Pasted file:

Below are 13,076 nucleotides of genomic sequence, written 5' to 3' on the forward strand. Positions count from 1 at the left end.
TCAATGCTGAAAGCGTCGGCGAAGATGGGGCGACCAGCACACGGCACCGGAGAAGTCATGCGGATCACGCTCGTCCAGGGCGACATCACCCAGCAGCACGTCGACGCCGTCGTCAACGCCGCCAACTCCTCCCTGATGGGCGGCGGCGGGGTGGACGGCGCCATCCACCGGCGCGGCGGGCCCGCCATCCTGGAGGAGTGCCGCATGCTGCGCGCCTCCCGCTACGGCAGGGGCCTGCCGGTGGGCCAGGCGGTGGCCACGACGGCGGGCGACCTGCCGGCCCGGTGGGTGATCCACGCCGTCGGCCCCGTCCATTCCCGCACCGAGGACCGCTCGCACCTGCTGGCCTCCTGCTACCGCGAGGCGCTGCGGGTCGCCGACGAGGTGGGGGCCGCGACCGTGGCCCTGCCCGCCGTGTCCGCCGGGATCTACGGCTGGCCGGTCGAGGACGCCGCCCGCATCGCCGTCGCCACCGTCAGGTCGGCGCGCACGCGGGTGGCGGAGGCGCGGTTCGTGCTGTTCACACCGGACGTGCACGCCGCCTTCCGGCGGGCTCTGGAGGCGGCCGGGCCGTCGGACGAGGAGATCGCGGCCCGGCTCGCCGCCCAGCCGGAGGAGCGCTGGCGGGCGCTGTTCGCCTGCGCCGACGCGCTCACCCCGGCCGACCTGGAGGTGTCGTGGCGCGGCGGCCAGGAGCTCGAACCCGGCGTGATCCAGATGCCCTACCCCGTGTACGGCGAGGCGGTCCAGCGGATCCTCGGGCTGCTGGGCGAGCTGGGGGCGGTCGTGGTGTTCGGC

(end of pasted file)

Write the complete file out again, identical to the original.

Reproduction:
Below are 13,076 nucleotides of genomic sequence, written 5' to 3' on the forward strand. Positions count from 1 at the left end.
TCAATGCTGAAAGCGTCGGCGAAGATGGGGCGACCAGCACACGGCACCGGAGAAGTCATGCGGATCACGCTCGTCCAGGGCGACATCACCCAGCAGCACGTCGACGCCGTCGTCAACGCCGCCAACTCCTCCCTGATGGGCGGCGGCGGGGTGGACGGCGCCATCCACCGGCGCGGCGGGCCCGCCATCCTGGAGGAGTGCCGCATGCTGCGCGCCTCCCGCTACGGCAGGGGCCTGCCGGTGGGCCAGGCGGTGGCCACGACGGCGGGCGACCTGCCGGCCCGGTGGGTGATCCACGCCGTCGGCCCCGTCCATTCCCGCACCGAGGACCGCTCGCACCTGCTGGCCTCCTGCTACCGCGAGGCGCTGCGGGTCGCCGACGAGGTGGGGGCCGCGACCGTGGCCCTGCCCGCCGTGTCCGCCGGGATCTACGGCTGGCCGGTCGAGGACGCCGCCCGCATCGCCGTCGCCACCGTCAGGTCGGCGCGCACGCGGGTGGCGGAGGCGCGGTTCGTGCTGTTCACACCGGACGTGCACGCCGCCTTCCGGCGGGCTCTGGAGGCGGCCGGGCCGTCGGACGAGGAGATCGCGGCCCGGCTCGCCGCCCAGCCGGAGGAGCGCTGGCGGGCGCTGTTCGCCTGCGCCGACGCGCTCACCCCGGCCGACCTGGAGGTGTCGTGGCGCGGCGGCCAGGAGCTCGAACCCGGCGTGATCCAGATGCCCTACCCCGTGTACGGCGAGGCGGTCCAGCGGATCCTCGGGCTGCTGGGCGAGCTGGGGGCGGTCGTGGTGTTCGGC